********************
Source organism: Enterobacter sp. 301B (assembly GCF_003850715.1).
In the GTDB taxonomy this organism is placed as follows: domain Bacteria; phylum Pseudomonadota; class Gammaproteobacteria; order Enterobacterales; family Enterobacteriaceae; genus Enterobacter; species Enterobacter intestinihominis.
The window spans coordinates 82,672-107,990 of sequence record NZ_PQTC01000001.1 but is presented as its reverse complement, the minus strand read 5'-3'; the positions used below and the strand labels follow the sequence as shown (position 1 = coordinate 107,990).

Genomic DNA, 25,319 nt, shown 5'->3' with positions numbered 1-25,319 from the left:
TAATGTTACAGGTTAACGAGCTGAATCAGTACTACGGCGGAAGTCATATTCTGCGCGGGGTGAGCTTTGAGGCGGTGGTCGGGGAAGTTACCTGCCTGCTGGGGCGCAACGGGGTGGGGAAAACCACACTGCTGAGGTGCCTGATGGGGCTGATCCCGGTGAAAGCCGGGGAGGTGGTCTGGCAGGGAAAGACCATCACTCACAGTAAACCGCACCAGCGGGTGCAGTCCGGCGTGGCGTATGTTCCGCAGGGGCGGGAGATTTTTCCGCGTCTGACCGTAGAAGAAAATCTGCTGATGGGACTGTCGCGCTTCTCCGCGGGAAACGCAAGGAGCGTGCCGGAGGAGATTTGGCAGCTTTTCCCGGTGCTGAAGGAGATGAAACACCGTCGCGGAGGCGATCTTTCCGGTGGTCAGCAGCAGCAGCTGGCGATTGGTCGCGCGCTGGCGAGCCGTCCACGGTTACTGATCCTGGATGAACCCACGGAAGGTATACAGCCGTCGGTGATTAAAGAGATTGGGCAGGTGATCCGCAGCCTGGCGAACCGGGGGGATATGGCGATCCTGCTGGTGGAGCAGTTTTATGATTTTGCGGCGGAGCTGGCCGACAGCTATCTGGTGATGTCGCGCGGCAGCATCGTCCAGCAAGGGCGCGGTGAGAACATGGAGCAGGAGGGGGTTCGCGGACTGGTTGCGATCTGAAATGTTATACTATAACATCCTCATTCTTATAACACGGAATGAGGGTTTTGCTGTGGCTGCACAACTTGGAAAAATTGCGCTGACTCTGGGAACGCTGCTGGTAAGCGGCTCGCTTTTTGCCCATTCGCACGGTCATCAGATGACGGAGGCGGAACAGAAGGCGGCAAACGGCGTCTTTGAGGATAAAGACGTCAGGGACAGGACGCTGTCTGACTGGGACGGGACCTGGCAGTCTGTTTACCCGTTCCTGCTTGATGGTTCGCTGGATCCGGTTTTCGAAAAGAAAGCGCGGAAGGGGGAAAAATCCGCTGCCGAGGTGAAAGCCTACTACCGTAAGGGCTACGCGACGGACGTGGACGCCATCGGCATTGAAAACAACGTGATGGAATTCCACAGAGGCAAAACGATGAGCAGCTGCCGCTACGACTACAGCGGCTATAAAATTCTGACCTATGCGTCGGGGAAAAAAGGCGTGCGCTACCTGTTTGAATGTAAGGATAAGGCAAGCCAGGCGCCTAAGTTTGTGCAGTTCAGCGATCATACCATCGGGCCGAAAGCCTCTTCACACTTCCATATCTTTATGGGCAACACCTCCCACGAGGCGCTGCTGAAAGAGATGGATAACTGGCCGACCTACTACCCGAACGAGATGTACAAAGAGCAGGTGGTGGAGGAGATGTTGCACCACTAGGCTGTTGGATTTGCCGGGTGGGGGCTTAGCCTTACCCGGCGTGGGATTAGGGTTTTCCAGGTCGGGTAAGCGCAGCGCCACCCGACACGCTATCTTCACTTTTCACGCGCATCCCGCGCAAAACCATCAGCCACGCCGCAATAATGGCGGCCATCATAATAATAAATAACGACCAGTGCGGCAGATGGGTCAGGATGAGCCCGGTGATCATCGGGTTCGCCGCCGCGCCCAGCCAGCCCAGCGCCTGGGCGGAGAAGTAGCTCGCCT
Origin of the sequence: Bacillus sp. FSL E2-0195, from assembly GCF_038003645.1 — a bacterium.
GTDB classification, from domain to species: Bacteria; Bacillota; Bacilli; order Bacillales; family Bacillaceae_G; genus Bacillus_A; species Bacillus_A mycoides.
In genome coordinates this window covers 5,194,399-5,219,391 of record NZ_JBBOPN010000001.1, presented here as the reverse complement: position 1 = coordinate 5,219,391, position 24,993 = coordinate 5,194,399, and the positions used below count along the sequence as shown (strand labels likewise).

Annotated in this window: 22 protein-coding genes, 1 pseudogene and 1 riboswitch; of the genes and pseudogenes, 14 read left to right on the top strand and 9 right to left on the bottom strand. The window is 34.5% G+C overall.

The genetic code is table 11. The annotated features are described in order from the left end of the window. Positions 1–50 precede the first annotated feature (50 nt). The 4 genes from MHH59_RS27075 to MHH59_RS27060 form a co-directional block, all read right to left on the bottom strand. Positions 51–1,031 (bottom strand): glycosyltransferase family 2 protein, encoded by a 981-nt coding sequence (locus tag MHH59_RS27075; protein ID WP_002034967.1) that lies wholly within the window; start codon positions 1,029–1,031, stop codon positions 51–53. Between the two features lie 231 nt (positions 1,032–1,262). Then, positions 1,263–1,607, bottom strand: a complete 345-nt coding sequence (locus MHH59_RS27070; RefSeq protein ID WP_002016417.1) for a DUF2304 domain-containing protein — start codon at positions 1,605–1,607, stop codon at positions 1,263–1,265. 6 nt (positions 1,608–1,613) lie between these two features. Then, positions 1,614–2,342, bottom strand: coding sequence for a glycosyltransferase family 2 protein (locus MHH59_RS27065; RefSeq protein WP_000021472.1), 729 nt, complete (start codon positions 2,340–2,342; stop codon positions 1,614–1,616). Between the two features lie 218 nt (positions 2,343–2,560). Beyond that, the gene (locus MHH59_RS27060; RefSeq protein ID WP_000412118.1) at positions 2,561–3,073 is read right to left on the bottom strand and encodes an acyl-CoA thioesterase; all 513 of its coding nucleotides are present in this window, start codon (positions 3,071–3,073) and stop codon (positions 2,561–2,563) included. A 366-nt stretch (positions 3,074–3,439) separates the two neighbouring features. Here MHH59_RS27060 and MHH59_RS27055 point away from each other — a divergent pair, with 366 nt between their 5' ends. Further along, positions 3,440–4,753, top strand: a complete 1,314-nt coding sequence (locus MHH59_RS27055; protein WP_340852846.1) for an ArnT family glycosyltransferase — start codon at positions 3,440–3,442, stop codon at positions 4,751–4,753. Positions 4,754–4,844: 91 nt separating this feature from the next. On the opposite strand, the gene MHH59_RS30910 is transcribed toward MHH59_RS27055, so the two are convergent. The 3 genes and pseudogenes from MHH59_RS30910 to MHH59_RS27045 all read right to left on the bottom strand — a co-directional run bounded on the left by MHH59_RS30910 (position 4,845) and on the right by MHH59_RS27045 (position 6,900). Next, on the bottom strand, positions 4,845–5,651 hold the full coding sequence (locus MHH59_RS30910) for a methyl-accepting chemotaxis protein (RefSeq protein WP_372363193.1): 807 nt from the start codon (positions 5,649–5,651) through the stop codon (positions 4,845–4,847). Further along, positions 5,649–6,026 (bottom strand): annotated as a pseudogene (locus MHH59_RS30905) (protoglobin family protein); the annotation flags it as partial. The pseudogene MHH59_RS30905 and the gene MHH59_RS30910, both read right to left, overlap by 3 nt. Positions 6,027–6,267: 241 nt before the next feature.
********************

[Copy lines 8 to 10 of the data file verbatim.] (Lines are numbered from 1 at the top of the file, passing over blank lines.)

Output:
In genome coordinates this window covers 5,194,399-5,219,391 of record NZ_JBBOPN010000001.1, presented here as the reverse complement: position 1 = coordinate 5,219,391, position 24,993 = coordinate 5,194,399, and the positions used below count along the sequence as shown (strand labels likewise).

Annotated in this window: 22 protein-coding genes, 1 pseudogene and 1 riboswitch; of the genes and pseudogenes, 14 read left to right on the top strand and 9 right to left on the bottom strand. The window is 34.5% G+C overall.

The genetic code is table 11. The annotated features are described in order from the left end of the window. Positions 1–50 precede the first annotated feature (50 nt). The 4 genes from MHH59_RS27075 to MHH59_RS27060 form a co-directional block, all read right to left on the bottom strand. Positions 51–1,031 (bottom strand): glycosyltransferase family 2 protein, encoded by a 981-nt coding sequence (locus tag MHH59_RS27075; protein ID WP_002034967.1) that lies wholly within the window; start codon positions 1,029–1,031, stop codon positions 51–53. Between the two features lie 231 nt (positions 1,032–1,262). Then, positions 1,263–1,607, bottom strand: a complete 345-nt coding sequence (locus MHH59_RS27070; RefSeq protein ID WP_002016417.1) for a DUF2304 domain-containing protein — start codon at positions 1,605–1,607, stop codon at positions 1,263–1,265. 6 nt (positions 1,608–1,613) lie between these two features. Then, positions 1,614–2,342, bottom strand: coding sequence for a glycosyltransferase family 2 protein (locus MHH59_RS27065; RefSeq protein WP_000021472.1), 729 nt, complete (start codon positions 2,340–2,342; stop codon positions 1,614–1,616). Between the two features lie 218 nt (positions 2,343–2,560). Beyond that, the gene (locus MHH59_RS27060; RefSeq protein ID WP_000412118.1) at positions 2,561–3,073 is read right to left on the bottom strand and encodes an acyl-CoA thioesterase; all 513 of its coding nucleotides are present in this window, start codon (positions 3,071–3,073) and stop codon (positions 2,561–2,563) included. A 366-nt stretch (positions 3,074–3,439) separates the two neighbouring features. Here MHH59_RS27060 and MHH59_RS27055 point away from each other — a divergent pair, with 366 nt between their 5' ends. Further along, positions 3,440–4,753, top strand: a complete 1,314-nt coding sequence (locus MHH59_RS27055; protein WP_340852846.1) for an ArnT family glycosyltransferase — start codon at positions 3,440–3,442, stop codon at positions 4,751–4,753. Positions 4,754–4,844: 91 nt separating this feature from the next. On the opposite strand, the gene MHH59_RS30910 is transcribed toward MHH59_RS27055, so the two are convergent. The 3 genes and pseudogenes from MHH59_RS30910 to MHH59_RS27045 all read right to left on the bottom strand — a co-directional run bounded on the left by MHH59_RS30910 (position 4,845) and on the right by MHH59_RS27045 (position 6,900). Next, on the bottom strand, positions 4,845–5,651 hold the full coding sequence (locus MHH59_RS30910) for a methyl-accepting chemotaxis protein (RefSeq protein WP_372363193.1): 807 nt from the start codon (positions 5,649–5,651) through the stop codon (positions 4,845–4,847). Further along, positions 5,649–6,026 (bottom strand): annotated as a pseudogene (locus MHH59_RS30905) (protoglobin family protein); the annotation flags it as partial. The pseudogene MHH59_RS30905 and the gene MHH59_RS30910, both read right to left, overlap by 3 nt. Positions 6,027–6,267: 241 nt before the next feature.